- King Tuff
There's no easy way to build on the ashes of The White Rabbit, a music institution in SA for nearly two decades. But, throwing a free three-day festival with a stacked lineup of this caliber just might do the trick.
This weekend, the newly christened Paper Tiger will open its doors with a top-notch gathering that seems intent on establishing its bona-fides as a go-to destination for punk (Friday), psych (Saturday) and electronic music (Sunday).
Though each night features its fair share of unbelievable acts and over 30 bands in total, here are five you just cannot miss:
King Tuff | Friday | 5:15 p.m.
For a venue looking to be baptized in cheap beer and mosh sweat, King Tuff might be the high priest for the job. A purveyor of garage-glam rock, The King works and worships devoutly at the shrine of Marc Bolan, albeit one built from PBR cans, beat-to-shit Vans and pawnshop Stratocasters.
While Tuff packs the riffs and the swagger of glam rock's greatest, his sound holds the likes of Ramones, Dinosaur Jr. and Thee Oh Sees all in equal regard. It's easy to forget how many killer tracks he's amassed over his three albums, until he drops the riff of "Black Moon Spell" or climbs the nearest table, rafter or person to howl out the appropriately titled "Anthem."
The Spits | Friday | 9:15 p.m.
As Keith Marlowe of Noisey said of the Spits last year: "If you live in a place where the Spits never play, move immediately. It's clear that your city sucks." San Antonio has had the debauched distinction of hosting the Spits almost annually since the Kalamazoo quartet first hit the road 20 years back, and their place on the Paper Tiger bill feels like a punk stamp of approval.
There's a relentless efficiency to the band that seems to defy logic: cranking out record after record of slightly tweaked two-minute punk anthems and taking their van across the country to bash those tracks out. Here's hoping the Paper Tiger, or any SA venue for that matter, can stay that consistent.
Iceage | Friday | 11 p.m.
When singer Elias Bender Rønnenfelt moans the opening lines "The world was once seen burning in my eyes just as it is in yours," it might as well be a message directed to him many moons ago. Just four years since the then-teenaged Danish quartet unleashed its incendiary debut New Brigade, Rønnenfelt and Iceage have drowned the tightly coiled punk of their younger selves in a whisky soaked, Pogues-styled sprawl.
Their latest, Plowing Through the Field of Love, even sounds like an all night bender, growing sloppier, darker and more interesting as it stumbles on. The band has also undergone a similar transformation playing live, particularly with the emergence of Rønnenfelt as one of punk's most captivating frontmen — preening, howling and careening across stage.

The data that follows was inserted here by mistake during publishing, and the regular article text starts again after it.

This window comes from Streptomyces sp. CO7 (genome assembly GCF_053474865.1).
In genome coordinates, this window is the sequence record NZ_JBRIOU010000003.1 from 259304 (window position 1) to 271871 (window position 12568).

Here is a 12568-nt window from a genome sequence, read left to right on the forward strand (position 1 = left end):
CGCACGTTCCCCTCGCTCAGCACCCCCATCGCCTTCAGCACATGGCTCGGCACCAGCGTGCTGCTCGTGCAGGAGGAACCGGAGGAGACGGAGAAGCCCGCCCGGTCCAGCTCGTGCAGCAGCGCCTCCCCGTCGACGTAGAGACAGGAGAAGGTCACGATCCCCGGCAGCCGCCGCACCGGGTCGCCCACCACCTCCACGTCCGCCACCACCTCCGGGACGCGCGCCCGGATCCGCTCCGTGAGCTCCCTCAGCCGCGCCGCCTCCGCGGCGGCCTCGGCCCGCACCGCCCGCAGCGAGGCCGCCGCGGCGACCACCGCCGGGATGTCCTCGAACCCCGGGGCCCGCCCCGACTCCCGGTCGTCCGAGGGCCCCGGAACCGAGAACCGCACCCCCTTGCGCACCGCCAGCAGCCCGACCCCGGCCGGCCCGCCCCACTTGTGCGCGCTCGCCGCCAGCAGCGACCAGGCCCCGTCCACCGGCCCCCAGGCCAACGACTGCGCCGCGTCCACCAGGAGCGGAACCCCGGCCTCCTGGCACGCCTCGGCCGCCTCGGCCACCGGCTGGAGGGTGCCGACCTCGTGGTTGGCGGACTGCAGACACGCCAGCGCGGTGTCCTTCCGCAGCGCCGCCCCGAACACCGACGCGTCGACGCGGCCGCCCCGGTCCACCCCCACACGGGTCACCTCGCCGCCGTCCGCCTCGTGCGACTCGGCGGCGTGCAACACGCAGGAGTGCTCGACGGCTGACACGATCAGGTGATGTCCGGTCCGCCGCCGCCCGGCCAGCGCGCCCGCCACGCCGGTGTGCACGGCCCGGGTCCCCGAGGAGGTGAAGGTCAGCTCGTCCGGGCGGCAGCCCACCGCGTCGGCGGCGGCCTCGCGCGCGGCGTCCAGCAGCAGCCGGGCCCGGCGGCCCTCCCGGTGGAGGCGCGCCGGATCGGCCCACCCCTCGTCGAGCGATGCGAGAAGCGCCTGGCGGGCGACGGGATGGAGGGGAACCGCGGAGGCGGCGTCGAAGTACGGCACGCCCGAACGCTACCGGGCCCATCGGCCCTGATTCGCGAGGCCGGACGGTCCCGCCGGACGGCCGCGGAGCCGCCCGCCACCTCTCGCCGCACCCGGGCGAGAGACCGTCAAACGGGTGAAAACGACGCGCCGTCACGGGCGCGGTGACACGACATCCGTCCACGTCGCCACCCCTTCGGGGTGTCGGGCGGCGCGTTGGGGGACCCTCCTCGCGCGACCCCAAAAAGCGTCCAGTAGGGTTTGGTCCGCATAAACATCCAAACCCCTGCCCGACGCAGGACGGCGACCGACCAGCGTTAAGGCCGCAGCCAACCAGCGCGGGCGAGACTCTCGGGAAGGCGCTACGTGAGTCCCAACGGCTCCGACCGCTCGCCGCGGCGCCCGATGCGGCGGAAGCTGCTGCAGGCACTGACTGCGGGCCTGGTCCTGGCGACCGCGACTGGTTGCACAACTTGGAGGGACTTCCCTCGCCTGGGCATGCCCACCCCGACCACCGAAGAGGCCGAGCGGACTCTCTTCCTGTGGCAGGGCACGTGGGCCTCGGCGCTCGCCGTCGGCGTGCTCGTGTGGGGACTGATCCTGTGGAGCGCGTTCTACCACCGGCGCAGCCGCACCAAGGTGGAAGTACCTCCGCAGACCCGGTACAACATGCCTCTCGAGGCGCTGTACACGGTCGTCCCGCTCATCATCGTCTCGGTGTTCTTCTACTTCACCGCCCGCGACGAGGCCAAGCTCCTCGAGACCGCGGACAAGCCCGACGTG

Roky Erickson | Saturday | 11 p.m.
Who would make the Mount Rushmore of Texas Music? Willie, for sure. Probably Waylon as well, right next to Townes Van Zandt. But that fourth place? That has to belong to Roky. With the opening howl of "You're Gonna Miss Me," Erikson and his 13th Floor Elevators sounded the opening shot for psychedelic rock. That strange trip, begun in 1966, has now formed an unprecedented Texas-psych rock tradition reaching through the hard acid rock of Bubble Puppy, the pyscho-babble stylings of the Butthole Surfers and most recently to Levitation (formerly Austin Psych Fest), who are curating Saturday's gig.
Erikson doesn't quite have the mind-melting energy of yore (mostly because he melted his mind a bit too much), but then when it comes to paying witness to Texas music royalty, it doesn't come much more, well, royal than this.
Mitski | Sunday | 7:15 p.m.
In a three-day lineup packed with plenty of aggression (particularly of the angsty, macho variety), Brooklyn-based singer Mitski offers something of a welcome respite. That's not to call her music soft; the 25-year-old's voice manages that same St. Vincent-esque trick of wooing you in with its delicacy before knocking you on your ass with its power. But as she displayed on 2014's Bury Me at Makeout Creek, it's lyrically where the singer really makes her mark. Her songs have a coy way of finding off-kilter and biting angles on the usual lovelorn themes ("You'd say you love me and look in my eyes, but I know through mine you were looking in yours.")
Paper Tiger Kickoff Weekend
Free, 2pm-12am Sat, March 21, 3pm-10pm Sun, March 22, Paper Tiger, 2410 N. St. Mary's, 557-4342, papertiger.queueapp.com